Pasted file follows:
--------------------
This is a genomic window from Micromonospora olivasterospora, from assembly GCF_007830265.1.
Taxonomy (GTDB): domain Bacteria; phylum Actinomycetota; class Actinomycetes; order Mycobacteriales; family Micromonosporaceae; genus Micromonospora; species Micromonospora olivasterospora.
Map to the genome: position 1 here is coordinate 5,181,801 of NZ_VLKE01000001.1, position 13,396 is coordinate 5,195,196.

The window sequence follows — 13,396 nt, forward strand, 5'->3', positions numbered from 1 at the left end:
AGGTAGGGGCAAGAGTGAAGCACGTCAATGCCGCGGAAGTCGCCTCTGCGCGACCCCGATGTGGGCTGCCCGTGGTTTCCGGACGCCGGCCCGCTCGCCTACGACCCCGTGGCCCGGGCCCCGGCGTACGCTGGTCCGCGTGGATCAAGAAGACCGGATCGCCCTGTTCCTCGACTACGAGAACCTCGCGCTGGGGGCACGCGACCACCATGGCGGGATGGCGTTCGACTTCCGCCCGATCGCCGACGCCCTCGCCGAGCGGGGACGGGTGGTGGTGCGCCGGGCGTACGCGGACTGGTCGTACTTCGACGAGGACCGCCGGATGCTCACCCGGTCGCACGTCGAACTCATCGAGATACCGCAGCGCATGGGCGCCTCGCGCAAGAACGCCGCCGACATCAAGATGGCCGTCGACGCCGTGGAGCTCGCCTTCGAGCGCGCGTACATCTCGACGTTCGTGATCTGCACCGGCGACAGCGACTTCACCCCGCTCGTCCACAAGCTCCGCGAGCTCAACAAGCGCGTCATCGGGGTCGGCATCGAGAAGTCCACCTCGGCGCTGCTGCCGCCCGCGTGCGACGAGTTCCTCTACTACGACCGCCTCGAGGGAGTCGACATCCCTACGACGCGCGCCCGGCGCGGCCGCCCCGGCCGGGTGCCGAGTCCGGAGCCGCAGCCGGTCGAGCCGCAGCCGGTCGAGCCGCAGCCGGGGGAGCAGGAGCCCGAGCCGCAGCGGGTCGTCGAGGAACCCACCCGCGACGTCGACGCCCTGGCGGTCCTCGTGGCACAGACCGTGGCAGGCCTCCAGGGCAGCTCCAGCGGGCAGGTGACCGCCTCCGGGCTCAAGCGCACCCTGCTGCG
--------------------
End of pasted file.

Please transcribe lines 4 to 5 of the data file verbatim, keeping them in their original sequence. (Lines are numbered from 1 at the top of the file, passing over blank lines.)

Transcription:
The window sequence follows — 13,396 nt, forward strand, 5'->3', positions numbered from 1 at the left end:
AGGTAGGGGCAAGAGTGAAGCACGTCAATGCCGCGGAAGTCGCCTCTGCGCGACCCCGATGTGGGCTGCCCGTGGTTTCCGGACGCCGGCCCGCTCGCCTACGACCCCGTGGCCCGGGCCCCGGCGTACGCTGGTCCGCGTGGATCAAGAAGACCGGATCGCCCTGTTCCTCGACTACGAGAACCTCGCGCTGGGGGCACGCGACCACCATGGCGGGATGGCGTTCGACTTCCGCCCGATCGCCGACGCCCTCGCCGAGCGGGGACGGGTGGTGGTGCGCCGGGCGTACGCGGACTGGTCGTACTTCGACGAGGACCGCCGGATGCTCACCCGGTCGCACGTCGAACTCATCGAGATACCGCAGCGCATGGGCGCCTCGCGCAAGAACGCCGCCGACATCAAGATGGCCGTCGACGCCGTGGAGCTCGCCTTCGAGCGCGCGTACATCTCGACGTTCGTGATCTGCACCGGCGACAGCGACTTCACCCCGCTCGTCCACAAGCTCCGCGAGCTCAACAAGCGCGTCATCGGGGTCGGCATCGAGAAGTCCACCTCGGCGCTGCTGCCGCCCGCGTGCGACGAGTTCCTCTACTACGACCGCCTCGAGGGAGTCGACATCCCTACGACGCGCGCCCGGCGCGGCCGCCCCGGCCGGGTGCCGAGTCCGGAGCCGCAGCCGGTCGAGCCGCAGCCGGTCGAGCCGCAGCCGGGGGAGCAGGAGCCCGAGCCGCAGCGGGTCGTCGAGGAACCCACCCGCGACGTCGACGCCCTGGCGGTCCTCGTGGCACAGACCGTGGCAGGCCTCCAGGGCAGCTCCAGCGGGCAGGTGACCGCCTCCGGGCTCAAGCGCACCCTGCTGCG